Technology and Software Blog.

Hello World! A static blog site with Azure Websites, GitHub and Grunt.

5th February 2015

Image of Bilbao by S. Raimon


I'm a big fan of static content management systems like GitHub.io and Jekyll. I thought it would be interesting to try and emulate a similar static content generation story on Azure Websites, using a Visual Studio oriented toolset. I did it with Grunt, Zetzer and GitHub deployment to an Azure Website. I use Azure CDN to keep CPU time down and improve performance.

The solution

Technology What Why
Azure Website Cheap, scalable Web hosting platform with easy deployment and CDN stories. Hosts the website and provides a platform for its deployment and maintenance.
GitHub Web-based Git repository hosting service. Excellent collaboration, editing and deployment story.
Kudu Swiss army knife deployment tool for Azure Websites. Coolest library on the planet.
Grunt Node.js/NPM based build task runner To compile Markdown to HTML in Development Environment and at Deployment time.
grunt-zetzer Grunt-task for compiling Markdown to HTML To generate static HTML from Markdown files and HTML templates.


I'm using Grunt to generate the site as static HTML at "build" time and at Deployment time. The posts are authored as Markdown (.md) files and are checked in to source control. Partials are HTML files containing reusable snippets. Templates are also HTML files with templating markup in the form of doT.js.

The power of Grunt is in the way grunt tasks are configured, in particular the File abstraction of source to destination mapping. This suits the task of content generation really well. The rules in Gruntfile.js are very simple currently, but will become more complex as I unleash the power of filtering functions to dynamically determine where files are generated and how they are linked. This is possible because Gruntfile.js is a JavaScript file (not JSON config). I can write JavaScript functions that determine which files are generated and where.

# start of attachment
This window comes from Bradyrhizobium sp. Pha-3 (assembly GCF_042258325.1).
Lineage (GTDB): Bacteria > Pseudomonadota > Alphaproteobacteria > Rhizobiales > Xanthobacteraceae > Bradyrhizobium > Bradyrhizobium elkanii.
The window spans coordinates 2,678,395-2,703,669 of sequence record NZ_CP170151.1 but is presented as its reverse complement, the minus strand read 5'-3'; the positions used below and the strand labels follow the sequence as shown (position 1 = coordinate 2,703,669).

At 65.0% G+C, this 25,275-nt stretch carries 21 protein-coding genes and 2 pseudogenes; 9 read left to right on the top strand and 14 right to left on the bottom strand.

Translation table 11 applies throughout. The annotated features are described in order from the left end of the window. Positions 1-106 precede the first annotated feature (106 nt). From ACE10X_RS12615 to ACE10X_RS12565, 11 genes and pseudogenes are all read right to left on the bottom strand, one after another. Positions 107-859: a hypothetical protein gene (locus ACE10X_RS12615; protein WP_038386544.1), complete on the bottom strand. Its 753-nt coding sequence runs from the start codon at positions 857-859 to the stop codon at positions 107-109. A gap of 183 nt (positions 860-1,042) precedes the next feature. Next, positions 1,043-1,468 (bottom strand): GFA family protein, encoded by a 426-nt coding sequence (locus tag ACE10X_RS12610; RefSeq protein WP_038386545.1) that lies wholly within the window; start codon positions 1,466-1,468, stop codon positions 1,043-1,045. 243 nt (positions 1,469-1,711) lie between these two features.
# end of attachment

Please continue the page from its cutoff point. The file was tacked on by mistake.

Screenshot of Visual Studio 2015 Preview and Grunt Task Runner

I compose a post in an .md file in Visual Studio and save it to the posts folder. I hit [F5] and Task Runner Explorer (now built-in to Visual Studio 2015 Preview) kicks off a grunt task (grunt-zetzer) which is bound to the After-build IDE event. The grunt task compiles my post into an .html file which has been styled by a template. Visual Studio opens a Browser window and I can now read the post as served by IIS Express.


I add and commit the post's .md file to the local git repo and push to master on GitHub (the compiled .html files are .gitignore'd). The push webhook in GitHub triggers a deployment on the Azure Website. The Kudu .deployment file includes the SCM_POST_DEPLOYMENT_ACTIONS_PATH setting. The Post Deployment Actions are .cmd files that install Grunt and other dependencies then run the grunt-zetzer task on the Azure Website. The .html file is generated on the server alongside the .md file.

Why not commit and push the generated HTML file as well? It keeps my pushes small and saves me having to remember to include the HTML files in my Website Project (only files in the .csproj are deployed by default). Plus it is pretty cool that we can run Grunt tasks on Azure Websites. At some stage in the future I may reconsider this strategy though.


Zetzer expects a JSON header that contains extra metadata about the document. This is the metadata for this post:

    "template": "post",